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Did Woolly Mammoths And Humans Walk Around New England Together? Apparently, Yes

BOSTON (CBS) - An accidental discovery is changing the timeline on woolly mammoth, while helping to answer the question -- did woolly mammoths and humans walk around New England together?

Nathaniel Kitchel is a post doctoral fellow in Dartmouth College's anthropology department. He was visiting the Hood Museum of Art on campus to examine some Native American artifacts that were in storage.

It was a chance discovery.

"I bent down and looked at the tag and Mt Holly Mammoth… Mt. Holly Vermont," Kitchel says, referring the specimen he saw. "On the same shelf, in the same New England section, I noticed a fairly large bone, a fossil bone, especially one that old, has a distinctive look to it."

The bone was quickly identified as a rib bone, originally discovered in the 1840s, during the building of a railroad through Mt. Holly.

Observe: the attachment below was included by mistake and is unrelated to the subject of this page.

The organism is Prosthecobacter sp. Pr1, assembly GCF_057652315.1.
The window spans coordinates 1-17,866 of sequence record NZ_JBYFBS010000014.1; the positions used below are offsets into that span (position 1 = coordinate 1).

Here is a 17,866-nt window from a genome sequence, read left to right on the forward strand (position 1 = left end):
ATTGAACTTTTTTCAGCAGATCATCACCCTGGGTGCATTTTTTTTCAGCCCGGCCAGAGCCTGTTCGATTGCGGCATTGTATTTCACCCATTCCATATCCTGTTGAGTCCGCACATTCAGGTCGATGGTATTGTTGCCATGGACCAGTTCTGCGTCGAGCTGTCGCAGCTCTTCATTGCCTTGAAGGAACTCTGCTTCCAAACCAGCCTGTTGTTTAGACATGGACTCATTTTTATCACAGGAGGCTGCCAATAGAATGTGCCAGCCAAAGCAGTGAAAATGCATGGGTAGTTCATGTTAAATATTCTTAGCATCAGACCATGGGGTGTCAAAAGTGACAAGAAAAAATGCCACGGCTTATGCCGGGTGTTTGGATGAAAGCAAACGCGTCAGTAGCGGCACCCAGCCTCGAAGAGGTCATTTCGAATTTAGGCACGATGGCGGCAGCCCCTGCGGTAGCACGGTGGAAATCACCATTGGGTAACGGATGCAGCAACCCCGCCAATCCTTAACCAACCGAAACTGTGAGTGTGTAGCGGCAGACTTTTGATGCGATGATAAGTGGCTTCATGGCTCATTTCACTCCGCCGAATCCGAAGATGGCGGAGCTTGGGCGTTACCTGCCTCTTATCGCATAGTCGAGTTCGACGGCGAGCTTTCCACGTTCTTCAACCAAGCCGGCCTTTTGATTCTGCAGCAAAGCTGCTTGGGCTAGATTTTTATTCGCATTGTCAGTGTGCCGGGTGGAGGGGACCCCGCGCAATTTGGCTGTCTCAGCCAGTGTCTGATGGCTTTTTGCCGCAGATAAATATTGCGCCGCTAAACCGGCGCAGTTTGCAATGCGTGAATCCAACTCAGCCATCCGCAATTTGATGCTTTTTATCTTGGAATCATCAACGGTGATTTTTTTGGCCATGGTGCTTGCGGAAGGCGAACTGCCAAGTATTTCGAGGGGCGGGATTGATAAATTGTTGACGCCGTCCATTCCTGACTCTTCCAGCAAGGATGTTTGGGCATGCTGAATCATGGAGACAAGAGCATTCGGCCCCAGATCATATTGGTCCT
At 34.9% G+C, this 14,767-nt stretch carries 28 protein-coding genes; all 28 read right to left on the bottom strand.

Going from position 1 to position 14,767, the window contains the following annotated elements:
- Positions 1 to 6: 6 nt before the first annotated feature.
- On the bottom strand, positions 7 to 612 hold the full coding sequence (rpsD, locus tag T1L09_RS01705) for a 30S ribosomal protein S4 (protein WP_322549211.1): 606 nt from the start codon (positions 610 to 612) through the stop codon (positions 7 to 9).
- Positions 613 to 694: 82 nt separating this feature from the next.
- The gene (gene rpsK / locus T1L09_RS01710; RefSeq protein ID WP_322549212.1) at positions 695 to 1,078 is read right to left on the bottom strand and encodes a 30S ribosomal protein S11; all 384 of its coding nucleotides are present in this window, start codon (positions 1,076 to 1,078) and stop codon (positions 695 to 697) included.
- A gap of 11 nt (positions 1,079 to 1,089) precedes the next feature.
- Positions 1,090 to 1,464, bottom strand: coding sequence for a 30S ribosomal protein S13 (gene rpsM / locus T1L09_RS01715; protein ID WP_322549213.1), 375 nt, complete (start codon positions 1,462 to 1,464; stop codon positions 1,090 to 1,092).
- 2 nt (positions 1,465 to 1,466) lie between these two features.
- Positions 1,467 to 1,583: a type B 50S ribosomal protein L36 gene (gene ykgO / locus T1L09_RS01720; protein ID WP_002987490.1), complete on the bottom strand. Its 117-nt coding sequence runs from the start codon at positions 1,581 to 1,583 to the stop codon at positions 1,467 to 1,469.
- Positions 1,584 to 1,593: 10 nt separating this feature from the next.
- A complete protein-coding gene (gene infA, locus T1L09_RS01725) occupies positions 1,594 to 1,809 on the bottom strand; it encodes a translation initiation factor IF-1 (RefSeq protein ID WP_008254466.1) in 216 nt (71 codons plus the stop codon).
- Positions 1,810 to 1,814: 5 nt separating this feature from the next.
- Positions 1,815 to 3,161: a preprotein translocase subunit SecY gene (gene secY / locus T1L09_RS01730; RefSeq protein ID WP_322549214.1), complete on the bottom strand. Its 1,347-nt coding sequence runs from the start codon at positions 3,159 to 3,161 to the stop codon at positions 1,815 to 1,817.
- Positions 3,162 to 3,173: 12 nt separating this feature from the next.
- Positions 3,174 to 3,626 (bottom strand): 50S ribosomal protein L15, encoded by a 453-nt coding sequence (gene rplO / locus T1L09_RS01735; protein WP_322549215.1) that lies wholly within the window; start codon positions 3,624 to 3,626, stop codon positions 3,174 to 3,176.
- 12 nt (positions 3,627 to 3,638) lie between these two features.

Kitchel says the animal probably fell into a pond that later became a bog. In the absence of any oxygen, the animal bones were preserved in the wet environment before they were discovered in the 1840s.

After the bone was properly identified as a mammoth bone, it was sent away to Georgia for radiocarbon dating. The test results returned a date of around 12,800 years ago.

"Why that is particularly interesting is because some of the first evidence we have of the very first native populations to move into northern New England is also around 12,800 years ago," Kitchel said.

Fossils of any kind, especially mastodons, are rare in New England because of the acidic soil. Bones tend to dissolve as they sit in the ground. Discovering this Mt. Holly mastodon rib bone -- first as in 1848 and then in the Hood Museum of Art Archive, has almost closed the gap between the first humans and last mammoths in New England.

Prior to this research, there was approximately 700 to 1,000 years between the extinction of mammoths and the first humans arrival.

For more information on the Dartmouth research project, visit


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